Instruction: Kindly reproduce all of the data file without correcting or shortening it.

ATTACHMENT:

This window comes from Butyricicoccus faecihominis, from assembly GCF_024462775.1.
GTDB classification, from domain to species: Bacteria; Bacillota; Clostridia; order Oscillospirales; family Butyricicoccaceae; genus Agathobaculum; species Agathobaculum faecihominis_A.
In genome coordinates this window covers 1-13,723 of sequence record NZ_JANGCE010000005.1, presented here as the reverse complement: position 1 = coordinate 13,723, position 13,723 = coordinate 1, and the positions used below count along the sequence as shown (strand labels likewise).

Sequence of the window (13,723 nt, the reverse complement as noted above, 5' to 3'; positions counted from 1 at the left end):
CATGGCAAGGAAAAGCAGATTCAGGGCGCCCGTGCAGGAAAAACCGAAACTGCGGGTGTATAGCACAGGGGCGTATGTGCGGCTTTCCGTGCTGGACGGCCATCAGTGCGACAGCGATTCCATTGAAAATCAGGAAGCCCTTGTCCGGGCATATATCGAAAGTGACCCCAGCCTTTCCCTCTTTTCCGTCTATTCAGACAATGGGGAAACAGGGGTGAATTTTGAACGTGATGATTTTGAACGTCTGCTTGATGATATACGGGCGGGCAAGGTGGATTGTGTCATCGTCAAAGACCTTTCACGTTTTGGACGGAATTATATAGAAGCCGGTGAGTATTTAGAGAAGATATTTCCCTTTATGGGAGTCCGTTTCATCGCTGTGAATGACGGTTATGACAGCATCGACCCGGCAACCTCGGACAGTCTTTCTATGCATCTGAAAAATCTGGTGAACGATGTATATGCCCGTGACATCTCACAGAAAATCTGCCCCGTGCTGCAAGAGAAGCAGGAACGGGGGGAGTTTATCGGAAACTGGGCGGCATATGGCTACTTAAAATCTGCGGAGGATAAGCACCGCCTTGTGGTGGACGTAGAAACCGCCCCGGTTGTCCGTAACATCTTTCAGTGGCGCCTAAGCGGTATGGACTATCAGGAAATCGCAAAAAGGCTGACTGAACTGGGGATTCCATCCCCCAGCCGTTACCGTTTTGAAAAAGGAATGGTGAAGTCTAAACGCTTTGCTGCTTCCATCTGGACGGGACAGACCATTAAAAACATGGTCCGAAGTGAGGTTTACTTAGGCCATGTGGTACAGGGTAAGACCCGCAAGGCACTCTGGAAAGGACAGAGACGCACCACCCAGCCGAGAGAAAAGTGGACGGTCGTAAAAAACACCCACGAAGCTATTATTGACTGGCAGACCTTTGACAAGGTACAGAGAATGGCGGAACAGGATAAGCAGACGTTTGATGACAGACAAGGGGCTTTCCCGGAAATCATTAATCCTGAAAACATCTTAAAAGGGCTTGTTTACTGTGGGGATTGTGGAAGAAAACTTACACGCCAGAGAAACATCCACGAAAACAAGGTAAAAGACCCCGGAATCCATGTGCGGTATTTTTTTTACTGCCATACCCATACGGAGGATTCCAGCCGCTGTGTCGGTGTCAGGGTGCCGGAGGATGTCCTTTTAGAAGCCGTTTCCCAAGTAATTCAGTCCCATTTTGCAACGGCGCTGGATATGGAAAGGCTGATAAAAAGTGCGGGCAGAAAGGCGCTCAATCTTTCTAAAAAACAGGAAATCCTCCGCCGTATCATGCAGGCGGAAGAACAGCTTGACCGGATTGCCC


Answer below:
This window comes from Butyricicoccus faecihominis, from assembly GCF_024462775.1.
GTDB classification, from domain to species: Bacteria; Bacillota; Clostridia; order Oscillospirales; family Butyricicoccaceae; genus Agathobaculum; species Agathobaculum faecihominis_A.
In genome coordinates this window covers 1-13,723 of sequence record NZ_JANGCE010000005.1, presented here as the reverse complement: position 1 = coordinate 13,723, position 13,723 = coordinate 1, and the positions used below count along the sequence as shown (strand labels likewise).

Sequence of the window (13,723 nt, the reverse complement as noted above, 5' to 3'; positions counted from 1 at the left end):
CATGGCAAGGAAAAGCAGATTCAGGGCGCCCGTGCAGGAAAAACCGAAACTGCGGGTGTATAGCACAGGGGCGTATGTGCGGCTTTCCGTGCTGGACGGCCATCAGTGCGACAGCGATTCCATTGAAAATCAGGAAGCCCTTGTCCGGGCATATATCGAAAGTGACCCCAGCCTTTCCCTCTTTTCCGTCTATTCAGACAATGGGGAAACAGGGGTGAATTTTGAACGTGATGATTTTGAACGTCTGCTTGATGATATACGGGCGGGCAAGGTGGATTGTGTCATCGTCAAAGACCTTTCACGTTTTGGACGGAATTATATAGAAGCCGGTGAGTATTTAGAGAAGATATTTCCCTTTATGGGAGTCCGTTTCATCGCTGTGAATGACGGTTATGACAGCATCGACCCGGCAACCTCGGACAGTCTTTCTATGCATCTGAAAAATCTGGTGAACGATGTATATGCCCGTGACATCTCACAGAAAATCTGCCCCGTGCTGCAAGAGAAGCAGGAACGGGGGGAGTTTATCGGAAACTGGGCGGCATATGGCTACTTAAAATCTGCGGAGGATAAGCACCGCCTTGTGGTGGACGTAGAAACCGCCCCGGTTGTCCGTAACATCTTTCAGTGGCGCCTAAGCGGTATGGACTATCAGGAAATCGCAAAAAGGCTGACTGAACTGGGGATTCCATCCCCCAGCCGTTACCGTTTTGAAAAAGGAATGGTGAAGTCTAAACGCTTTGCTGCTTCCATCTGGACGGGACAGACCATTAAAAACATGGTCCGAAGTGAGGTTTACTTAGGCCATGTGGTACAGGGTAAGACCCGCAAGGCACTCTGGAAAGGACAGAGACGCACCACCCAGCCGAGAGAAAAGTGGACGGTCGTAAAAAACACCCACGAAGCTATTATTGACTGGCAGACCTTTGACAAGGTACAGAGAATGGCGGAACAGGATAAGCAGACGTTTGATGACAGACAAGGGGCTTTCCCGGAAATCATTAATCCTGAAAACATCTTAAAAGGGCTTGTTTACTGTGGGGATTGTGGAAGAAAACTTACACGCCAGAGAAACATCCACGAAAACAAGGTAAAAGACCCCGGAATCCATGTGCGGTATTTTTTTTACTGCCATACCCATACGGAGGATTCCAGCCGCTGTGTCGGTGTCAGGGTGCCGGAGGATGTCCTTTTAGAAGCCGTTTCCCAAGTAATTCAGTCCCATTTTGCAACGGCGCTGGATATGGAAAGGCTGATAAAAAGTGCGGGCAGAAAGGCGCTCAATCTTTCTAAAAAACAGGAAATCCTCCGCCGTATCATGCAGGCGGAAGAACAGCTTGACCGGATTGCCC